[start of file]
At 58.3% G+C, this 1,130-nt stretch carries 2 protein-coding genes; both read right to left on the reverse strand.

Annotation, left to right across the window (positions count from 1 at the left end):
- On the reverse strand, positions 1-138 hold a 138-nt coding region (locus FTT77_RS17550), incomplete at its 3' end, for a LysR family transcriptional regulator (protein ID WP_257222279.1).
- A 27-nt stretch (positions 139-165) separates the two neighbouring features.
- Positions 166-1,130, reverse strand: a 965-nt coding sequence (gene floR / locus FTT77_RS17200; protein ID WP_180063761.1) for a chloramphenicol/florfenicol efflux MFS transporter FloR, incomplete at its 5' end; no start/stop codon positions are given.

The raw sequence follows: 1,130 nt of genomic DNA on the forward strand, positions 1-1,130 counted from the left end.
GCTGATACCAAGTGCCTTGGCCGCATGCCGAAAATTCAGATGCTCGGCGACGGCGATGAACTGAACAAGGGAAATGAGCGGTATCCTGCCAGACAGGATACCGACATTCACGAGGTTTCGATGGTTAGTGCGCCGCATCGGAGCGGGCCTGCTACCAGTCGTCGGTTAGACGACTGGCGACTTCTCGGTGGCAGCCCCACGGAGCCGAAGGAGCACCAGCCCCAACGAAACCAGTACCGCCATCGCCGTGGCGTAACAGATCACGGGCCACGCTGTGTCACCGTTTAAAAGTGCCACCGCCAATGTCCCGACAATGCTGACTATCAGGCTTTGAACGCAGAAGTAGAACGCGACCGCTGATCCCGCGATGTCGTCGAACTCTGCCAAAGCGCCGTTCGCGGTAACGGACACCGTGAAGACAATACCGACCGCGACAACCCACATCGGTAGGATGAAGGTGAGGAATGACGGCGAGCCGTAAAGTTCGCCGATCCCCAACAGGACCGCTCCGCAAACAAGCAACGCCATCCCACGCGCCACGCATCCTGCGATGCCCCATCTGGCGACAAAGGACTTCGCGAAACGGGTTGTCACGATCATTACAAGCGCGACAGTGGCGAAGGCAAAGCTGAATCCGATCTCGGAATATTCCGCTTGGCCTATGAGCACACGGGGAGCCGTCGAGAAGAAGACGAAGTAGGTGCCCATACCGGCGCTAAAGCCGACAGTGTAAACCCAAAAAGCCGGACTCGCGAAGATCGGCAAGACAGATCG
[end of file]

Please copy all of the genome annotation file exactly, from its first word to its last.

At 58.3% G+C, this 1,130-nt stretch carries 2 protein-coding genes; both read right to left on the reverse strand.

Annotation, left to right across the window (positions count from 1 at the left end):
- On the reverse strand, positions 1-138 hold a 138-nt coding region (locus FTT77_RS17550), incomplete at its 3' end, for a LysR family transcriptional regulator (protein ID WP_257222279.1).
- A 27-nt stretch (positions 139-165) separates the two neighbouring features.
- Positions 166-1,130, reverse strand: a 965-nt coding sequence (gene floR / locus FTT77_RS17200; protein ID WP_180063761.1) for a chloramphenicol/florfenicol efflux MFS transporter FloR, incomplete at its 5' end; no start/stop codon positions are given.

The raw sequence follows: 1,130 nt of genomic DNA on the forward strand, positions 1-1,130 counted from the left end.
GCTGATACCAAGTGCCTTGGCCGCATGCCGAAAATTCAGATGCTCGGCGACGGCGATGAACTGAACAAGGGAAATGAGCGGTATCCTGCCAGACAGGATACCGACATTCACGAGGTTTCGATGGTTAGTGCGCCGCATCGGAGCGGGCCTGCTACCAGTCGTCGGTTAGACGACTGGCGACTTCTCGGTGGCAGCCCCACGGAGCCGAAGGAGCACCAGCCCCAACGAAACCAGTACCGCCATCGCCGTGGCGTAACAGATCACGGGCCACGCTGTGTCACCGTTTAAAAGTGCCACCGCCAATGTCCCGACAATGCTGACTATCAGGCTTTGAACGCAGAAGTAGAACGCGACCGCTGATCCCGCGATGTCGTCGAACTCTGCCAAAGCGCCGTTCGCGGTAACGGACACCGTGAAGACAATACCGACCGCGACAACCCACATCGGTAGGATGAAGGTGAGGAATGACGGCGAGCCGTAAAGTTCGCCGATCCCCAACAGGACCGCTCCGCAAACAAGCAACGCCATCCCACGCGCCACGCATCCTGCGATGCCCCATCTGGCGACAAAGGACTTCGCGAAACGGGTTGTCACGATCATTACAAGCGCGACAGTGGCGAAGGCAAAGCTGAATCCGATCTCGGAATATTCCGCTTGGCCTATGAGCACACGGGGAGCCGTCGAGAAGAAGACGAAGTAGGTGCCCATACCGGCGCTAAAGCCGACAGTGTAAACCCAAAAAGCCGGACTCGCGAAGATCGGCAAGACAGATCG